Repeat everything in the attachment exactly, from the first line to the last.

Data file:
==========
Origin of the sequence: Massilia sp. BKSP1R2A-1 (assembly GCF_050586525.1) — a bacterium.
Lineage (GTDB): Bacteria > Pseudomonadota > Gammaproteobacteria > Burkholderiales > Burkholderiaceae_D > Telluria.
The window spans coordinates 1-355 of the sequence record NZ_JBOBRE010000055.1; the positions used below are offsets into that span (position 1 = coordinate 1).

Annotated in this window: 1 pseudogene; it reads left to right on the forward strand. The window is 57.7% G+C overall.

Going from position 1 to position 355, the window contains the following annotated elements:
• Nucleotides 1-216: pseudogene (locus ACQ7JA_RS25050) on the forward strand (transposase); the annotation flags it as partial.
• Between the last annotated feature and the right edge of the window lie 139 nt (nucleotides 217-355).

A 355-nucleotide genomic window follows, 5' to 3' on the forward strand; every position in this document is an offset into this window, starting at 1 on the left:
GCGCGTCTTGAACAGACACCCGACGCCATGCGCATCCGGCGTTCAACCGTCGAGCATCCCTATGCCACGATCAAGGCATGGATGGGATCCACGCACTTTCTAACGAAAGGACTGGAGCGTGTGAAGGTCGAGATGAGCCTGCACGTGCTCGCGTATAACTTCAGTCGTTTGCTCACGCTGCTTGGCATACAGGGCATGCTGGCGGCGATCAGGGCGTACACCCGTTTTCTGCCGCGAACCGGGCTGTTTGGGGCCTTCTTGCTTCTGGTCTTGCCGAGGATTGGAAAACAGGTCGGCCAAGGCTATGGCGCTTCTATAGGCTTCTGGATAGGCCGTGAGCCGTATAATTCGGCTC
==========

Origin of the sequence: Massilia sp. BKSP1R2A-1 (assembly GCF_050586525.1) — a bacterium.
Lineage (GTDB): Bacteria > Pseudomonadota > Gammaproteobacteria > Burkholderiales > Burkholderiaceae_D > Telluria.
The window spans coordinates 1-355 of the sequence record NZ_JBOBRE010000055.1; the positions used below are offsets into that span (position 1 = coordinate 1).

Annotated in this window: 1 pseudogene; it reads left to right on the forward strand. The window is 57.7% G+C overall.

Going from position 1 to position 355, the window contains the following annotated elements:
• Nucleotides 1-216: pseudogene (locus ACQ7JA_RS25050) on the forward strand (transposase); the annotation flags it as partial.
• Between the last annotated feature and the right edge of the window lie 139 nt (nucleotides 217-355).

A 355-nucleotide genomic window follows, 5' to 3' on the forward strand; every position in this document is an offset into this window, starting at 1 on the left:
GCGCGTCTTGAACAGACACCCGACGCCATGCGCATCCGGCGTTCAACCGTCGAGCATCCCTATGCCACGATCAAGGCATGGATGGGATCCACGCACTTTCTAACGAAAGGACTGGAGCGTGTGAAGGTCGAGATGAGCCTGCACGTGCTCGCGTATAACTTCAGTCGTTTGCTCACGCTGCTTGGCATACAGGGCATGCTGGCGGCGATCAGGGCGTACACCCGTTTTCTGCCGCGAACCGGGCTGTTTGGGGCCTTCTTGCTTCTGGTCTTGCCGAGGATTGGAAAACAGGTCGGCCAAGGCTATGGCGCTTCTATAGGCTTCTGGATAGGCCGTGAGCCGTATAATTCGGCTC